Liked by 1 person

  17. Florida! Oh you are so lucky! I LOVED this post! A friend said the other day, as I was talking about the rules and regulations household that I lived in, “It seems like she was missing part of the equation.” I thought about that for a second and said that she was right. My mom did not have that balance. So while she may have loved me in her own way, all I saw was what she portrayed. A God of rules and regulations. It has taken me many years to get past this. And honestly until I just read you post, it did not hit me that I while I have said that I do not have religion, the rules and regulations, I have always known that I needed them. And I also followed them. I need that balance. I do not need the Pharisee way of life. But I do need both.

    Thank you for a very thought provoking post and for linking up @LiveLifeWell!

    Blessings,

    Amy

    Liked by 1 person

  18. Balance really is a key in life. I have a relative who has started to skew very heavily into limited religious thinking. Everything has become good or evil. TV, evil. Church on Sunday, good. Movies, evil. Religious movies, good. People who swear, evil. Without the balance, she’s condemning entire segments of the world with a very broad brush. #GlobalBlogging

    Liked by 1 person

  19. This is an interesting topic. You have a great way of approaching sometimes difficult topics with grace and thought provoking words. In my own opinion…for what that’s worth. 🙂 I think people use “spiritual” as an escape goat…Yes, I believe something, but I’m not going to define it. I’m not going to let it affect my life. It is based on my emotions, feeling, and circumstances. It is sad that religon has gotten such a bad rap. I do think a lot of it does have to do with fear. Although, like you said it shouldn’t evoke fear, but I think it does. People think religon and they think rules, regulations, control. I agree that we need boundaries in our life. We need the truths of the bible to protect us and to guide us. Spirituality is missing definition…what exactly do you believe in? And Religon -can be- missing relationship. It’s all about your relationship with Jesus. Thanks for sharing with us at #LiveLifeWell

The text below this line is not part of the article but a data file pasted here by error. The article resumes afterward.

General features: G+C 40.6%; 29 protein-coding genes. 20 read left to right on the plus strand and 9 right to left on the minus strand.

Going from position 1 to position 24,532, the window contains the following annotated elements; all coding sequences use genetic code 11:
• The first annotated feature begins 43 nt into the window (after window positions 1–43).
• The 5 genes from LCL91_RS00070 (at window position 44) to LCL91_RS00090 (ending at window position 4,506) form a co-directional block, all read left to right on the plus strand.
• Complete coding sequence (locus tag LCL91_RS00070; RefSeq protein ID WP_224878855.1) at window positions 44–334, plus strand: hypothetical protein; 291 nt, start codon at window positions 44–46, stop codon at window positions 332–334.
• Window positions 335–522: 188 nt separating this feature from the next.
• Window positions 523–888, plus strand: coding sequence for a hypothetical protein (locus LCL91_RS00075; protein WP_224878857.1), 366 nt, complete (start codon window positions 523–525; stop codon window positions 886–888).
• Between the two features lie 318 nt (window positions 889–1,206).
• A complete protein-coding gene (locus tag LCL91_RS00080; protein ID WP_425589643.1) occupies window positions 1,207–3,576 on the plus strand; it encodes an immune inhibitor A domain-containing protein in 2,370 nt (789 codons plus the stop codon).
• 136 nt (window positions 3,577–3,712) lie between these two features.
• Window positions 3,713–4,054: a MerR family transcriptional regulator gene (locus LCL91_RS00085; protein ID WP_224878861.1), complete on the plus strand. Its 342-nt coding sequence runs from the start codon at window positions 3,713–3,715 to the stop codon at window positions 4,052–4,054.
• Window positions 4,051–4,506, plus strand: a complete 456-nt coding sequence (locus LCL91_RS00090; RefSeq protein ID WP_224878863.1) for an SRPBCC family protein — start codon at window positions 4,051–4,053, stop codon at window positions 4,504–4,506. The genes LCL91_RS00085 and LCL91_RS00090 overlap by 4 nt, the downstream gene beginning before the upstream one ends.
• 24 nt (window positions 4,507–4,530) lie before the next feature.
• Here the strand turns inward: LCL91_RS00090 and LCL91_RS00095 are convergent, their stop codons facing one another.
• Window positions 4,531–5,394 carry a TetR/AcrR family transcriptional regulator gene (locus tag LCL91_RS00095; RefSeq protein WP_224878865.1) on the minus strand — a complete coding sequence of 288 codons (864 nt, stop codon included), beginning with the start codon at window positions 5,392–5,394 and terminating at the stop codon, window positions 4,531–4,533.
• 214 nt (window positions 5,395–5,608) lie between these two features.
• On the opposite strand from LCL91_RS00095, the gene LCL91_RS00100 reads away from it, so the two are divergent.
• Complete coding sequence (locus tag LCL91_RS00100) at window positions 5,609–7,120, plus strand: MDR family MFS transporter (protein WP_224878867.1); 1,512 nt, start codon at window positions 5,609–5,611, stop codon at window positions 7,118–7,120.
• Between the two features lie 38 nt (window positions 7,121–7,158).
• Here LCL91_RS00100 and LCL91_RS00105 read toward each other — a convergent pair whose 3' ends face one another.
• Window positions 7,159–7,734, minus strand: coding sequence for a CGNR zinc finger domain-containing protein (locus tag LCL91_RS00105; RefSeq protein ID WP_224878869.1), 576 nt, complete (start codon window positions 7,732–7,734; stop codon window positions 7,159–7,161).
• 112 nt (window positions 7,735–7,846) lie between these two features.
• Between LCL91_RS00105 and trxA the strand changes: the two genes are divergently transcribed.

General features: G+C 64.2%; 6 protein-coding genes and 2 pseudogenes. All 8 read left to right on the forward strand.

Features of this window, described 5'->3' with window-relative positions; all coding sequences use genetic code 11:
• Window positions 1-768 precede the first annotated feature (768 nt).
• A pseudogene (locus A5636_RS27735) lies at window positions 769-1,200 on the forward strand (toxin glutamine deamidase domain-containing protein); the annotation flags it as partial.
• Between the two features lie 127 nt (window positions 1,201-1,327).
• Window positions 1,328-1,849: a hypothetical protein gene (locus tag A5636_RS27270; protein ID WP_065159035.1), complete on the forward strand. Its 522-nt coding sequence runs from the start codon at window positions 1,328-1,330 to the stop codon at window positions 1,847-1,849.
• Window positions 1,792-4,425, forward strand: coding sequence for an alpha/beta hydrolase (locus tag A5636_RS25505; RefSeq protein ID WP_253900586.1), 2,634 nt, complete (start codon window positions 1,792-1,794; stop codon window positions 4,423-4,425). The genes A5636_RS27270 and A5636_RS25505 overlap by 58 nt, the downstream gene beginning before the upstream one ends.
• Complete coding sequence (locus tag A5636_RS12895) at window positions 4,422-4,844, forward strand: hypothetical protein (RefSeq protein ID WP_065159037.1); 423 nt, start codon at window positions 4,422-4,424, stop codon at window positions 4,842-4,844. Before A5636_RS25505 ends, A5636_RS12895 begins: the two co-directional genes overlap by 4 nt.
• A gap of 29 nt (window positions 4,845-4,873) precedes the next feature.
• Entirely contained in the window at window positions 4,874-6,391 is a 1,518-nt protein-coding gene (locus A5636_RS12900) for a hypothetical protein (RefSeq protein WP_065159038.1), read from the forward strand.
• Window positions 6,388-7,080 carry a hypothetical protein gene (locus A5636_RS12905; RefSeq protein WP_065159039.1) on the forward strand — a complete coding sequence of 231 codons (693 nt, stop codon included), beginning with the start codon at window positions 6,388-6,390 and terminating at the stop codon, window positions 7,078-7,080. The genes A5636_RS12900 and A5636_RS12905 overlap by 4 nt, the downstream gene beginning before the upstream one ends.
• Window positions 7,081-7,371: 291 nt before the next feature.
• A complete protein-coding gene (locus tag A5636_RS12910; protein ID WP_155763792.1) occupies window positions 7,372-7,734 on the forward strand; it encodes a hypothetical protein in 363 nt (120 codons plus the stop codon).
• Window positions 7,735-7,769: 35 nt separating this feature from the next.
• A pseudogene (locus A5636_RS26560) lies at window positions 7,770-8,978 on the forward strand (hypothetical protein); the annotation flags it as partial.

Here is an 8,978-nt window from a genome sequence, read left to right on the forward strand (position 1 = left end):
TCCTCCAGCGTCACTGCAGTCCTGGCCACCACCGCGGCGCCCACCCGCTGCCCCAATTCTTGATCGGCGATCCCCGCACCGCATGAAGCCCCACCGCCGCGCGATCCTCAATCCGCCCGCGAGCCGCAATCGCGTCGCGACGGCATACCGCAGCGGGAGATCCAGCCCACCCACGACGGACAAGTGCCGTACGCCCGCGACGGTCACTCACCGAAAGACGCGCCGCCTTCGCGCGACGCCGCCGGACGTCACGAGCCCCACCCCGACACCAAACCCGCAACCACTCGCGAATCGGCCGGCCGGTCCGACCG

Liked by 1 person

    • I agree completely with your thoughts on spirituality. Usually, that means “I don’t want to go to church”. Rules are not such a bad thing. I don’t understand why it has such a negative connotation. Thank you for giving a platform to share thoughts.

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  20. I love that myself Laurie, when you inadvertently encounter something that provokes great thought in you. They are always the best! Something to really chew on. I totally understand where your point – you need a healthy balance of the two. Unfortunately I have directly encountered this issue many times with my husband’s family because they are atheists and definitely do not like living by ‘rules’. At this stage we just never ever discuss religion on any level because it never goes well and only causes upset. I’m sure being on the elliptical helped give you clarity – there is nothing like exercise to clear your thoughts! As usual I really enjoy reading your posts. Always thought provoking #ablogginggoodtime

    Liked by 1 person

    • Thank you, Tracey. I think a balance of religion and spirituality is best, but everyone has his/her own ideas. Atheists and religious people have their own ideas. Having an open mind is best, I think.

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  21. Hi Laurie, your run in Florida reminds me of our hike last Sunday… Down, down, down we went over 10km to the edge of some cliffs and the return climb was a mere 4km, but oh how they hurt!… Who knew that Oprah could be so thought-provoking, but I must be honest and say that I have never watched her – I do live on a big rock. Life is one big balancing act and getting it right is often easier said than done. For me, it’s a balance between rules, freedom and respect that I have tried to instil into the family and whilst we aren’t perfect, I’m happy.

    Thank you for popping by and sharing with #keepingitreal.

    xx

    Liked by 1 person

    • Ha! I always liked runs that started out uphill and finished downhill – save the easiest part for the end when my legs are more tired! If you’re happy, you must be doing something right! 🙂